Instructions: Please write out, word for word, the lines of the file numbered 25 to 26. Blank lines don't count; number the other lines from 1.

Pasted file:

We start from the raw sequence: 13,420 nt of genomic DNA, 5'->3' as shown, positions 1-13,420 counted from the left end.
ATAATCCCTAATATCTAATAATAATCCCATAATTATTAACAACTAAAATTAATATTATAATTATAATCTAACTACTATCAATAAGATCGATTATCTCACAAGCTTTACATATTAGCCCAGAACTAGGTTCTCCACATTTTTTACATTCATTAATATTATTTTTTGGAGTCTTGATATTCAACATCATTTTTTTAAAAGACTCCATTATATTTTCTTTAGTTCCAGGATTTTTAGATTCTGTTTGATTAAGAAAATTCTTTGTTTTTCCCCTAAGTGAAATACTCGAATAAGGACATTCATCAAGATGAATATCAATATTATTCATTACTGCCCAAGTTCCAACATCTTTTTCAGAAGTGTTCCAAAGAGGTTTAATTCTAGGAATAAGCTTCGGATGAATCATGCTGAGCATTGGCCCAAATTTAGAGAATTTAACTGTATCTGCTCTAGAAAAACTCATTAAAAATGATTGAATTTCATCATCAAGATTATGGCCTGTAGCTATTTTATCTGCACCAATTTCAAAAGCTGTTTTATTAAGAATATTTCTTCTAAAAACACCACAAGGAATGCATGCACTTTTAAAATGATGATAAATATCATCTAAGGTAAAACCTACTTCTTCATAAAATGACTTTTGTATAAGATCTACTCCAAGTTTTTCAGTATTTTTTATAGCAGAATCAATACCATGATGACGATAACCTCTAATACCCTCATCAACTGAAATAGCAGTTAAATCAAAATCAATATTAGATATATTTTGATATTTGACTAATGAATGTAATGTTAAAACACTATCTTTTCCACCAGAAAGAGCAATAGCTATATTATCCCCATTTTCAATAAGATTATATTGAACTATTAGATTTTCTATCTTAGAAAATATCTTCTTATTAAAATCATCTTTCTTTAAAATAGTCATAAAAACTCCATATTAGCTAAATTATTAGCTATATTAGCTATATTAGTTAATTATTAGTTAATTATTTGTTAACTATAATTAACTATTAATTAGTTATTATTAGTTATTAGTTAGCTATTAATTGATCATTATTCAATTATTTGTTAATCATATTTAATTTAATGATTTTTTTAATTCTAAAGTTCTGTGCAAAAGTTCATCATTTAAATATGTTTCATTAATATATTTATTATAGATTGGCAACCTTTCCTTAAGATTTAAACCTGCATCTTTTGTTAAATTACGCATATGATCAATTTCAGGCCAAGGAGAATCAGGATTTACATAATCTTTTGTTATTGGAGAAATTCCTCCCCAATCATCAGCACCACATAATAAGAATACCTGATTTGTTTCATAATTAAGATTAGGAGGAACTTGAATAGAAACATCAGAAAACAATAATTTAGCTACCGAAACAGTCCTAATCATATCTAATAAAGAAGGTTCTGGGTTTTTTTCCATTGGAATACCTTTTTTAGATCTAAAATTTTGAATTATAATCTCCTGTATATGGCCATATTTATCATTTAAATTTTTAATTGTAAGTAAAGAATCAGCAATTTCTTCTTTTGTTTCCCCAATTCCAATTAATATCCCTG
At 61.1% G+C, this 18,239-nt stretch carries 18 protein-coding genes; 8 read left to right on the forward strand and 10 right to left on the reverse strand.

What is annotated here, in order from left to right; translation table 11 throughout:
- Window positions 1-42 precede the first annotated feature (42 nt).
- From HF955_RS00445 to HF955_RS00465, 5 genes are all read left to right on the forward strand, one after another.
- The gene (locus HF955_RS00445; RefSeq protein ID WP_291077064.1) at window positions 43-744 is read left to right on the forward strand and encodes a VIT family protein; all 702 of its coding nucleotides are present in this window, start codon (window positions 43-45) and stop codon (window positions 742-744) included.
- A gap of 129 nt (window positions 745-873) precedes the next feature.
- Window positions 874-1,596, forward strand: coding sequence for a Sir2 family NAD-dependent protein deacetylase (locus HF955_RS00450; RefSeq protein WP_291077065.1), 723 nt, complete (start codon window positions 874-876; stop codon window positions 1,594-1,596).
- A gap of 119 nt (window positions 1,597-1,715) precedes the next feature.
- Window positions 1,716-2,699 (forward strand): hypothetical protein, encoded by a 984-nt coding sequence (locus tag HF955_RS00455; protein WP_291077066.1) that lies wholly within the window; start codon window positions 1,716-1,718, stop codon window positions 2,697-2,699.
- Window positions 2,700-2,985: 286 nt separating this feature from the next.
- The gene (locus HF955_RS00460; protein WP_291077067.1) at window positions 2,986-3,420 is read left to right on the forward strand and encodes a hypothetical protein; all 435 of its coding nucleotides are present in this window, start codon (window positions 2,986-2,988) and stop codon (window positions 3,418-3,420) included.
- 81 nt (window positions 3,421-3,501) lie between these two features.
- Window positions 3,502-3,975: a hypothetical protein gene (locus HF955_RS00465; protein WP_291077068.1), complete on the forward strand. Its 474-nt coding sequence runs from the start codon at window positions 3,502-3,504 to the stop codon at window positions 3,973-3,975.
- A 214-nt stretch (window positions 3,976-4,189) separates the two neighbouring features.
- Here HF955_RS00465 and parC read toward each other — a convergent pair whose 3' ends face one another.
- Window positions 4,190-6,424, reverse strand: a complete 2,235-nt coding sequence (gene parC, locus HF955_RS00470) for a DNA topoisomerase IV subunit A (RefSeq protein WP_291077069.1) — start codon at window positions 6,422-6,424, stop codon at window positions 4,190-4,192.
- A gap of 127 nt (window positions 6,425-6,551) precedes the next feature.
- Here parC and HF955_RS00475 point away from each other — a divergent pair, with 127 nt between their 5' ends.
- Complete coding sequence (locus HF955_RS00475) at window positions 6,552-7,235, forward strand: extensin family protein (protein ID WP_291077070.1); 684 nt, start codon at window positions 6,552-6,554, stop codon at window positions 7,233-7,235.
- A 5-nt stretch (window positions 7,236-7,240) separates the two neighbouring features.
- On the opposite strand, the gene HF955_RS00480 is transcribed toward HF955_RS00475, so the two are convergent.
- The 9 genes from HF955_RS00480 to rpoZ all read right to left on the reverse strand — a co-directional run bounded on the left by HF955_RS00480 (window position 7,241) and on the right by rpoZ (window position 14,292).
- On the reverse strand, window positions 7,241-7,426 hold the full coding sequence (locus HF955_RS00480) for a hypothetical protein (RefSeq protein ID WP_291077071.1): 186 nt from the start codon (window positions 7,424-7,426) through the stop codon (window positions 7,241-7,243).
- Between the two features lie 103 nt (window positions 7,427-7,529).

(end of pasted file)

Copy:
- On the reverse strand, window positions 7,241-7,426 hold the full coding sequence (locus HF955_RS00480) for a hypothetical protein (RefSeq protein ID WP_291077071.1): 186 nt from the start codon (window positions 7,424-7,426) through the stop codon (window positions 7,241-7,243).
- Between the two features lie 103 nt (window positions 7,427-7,529).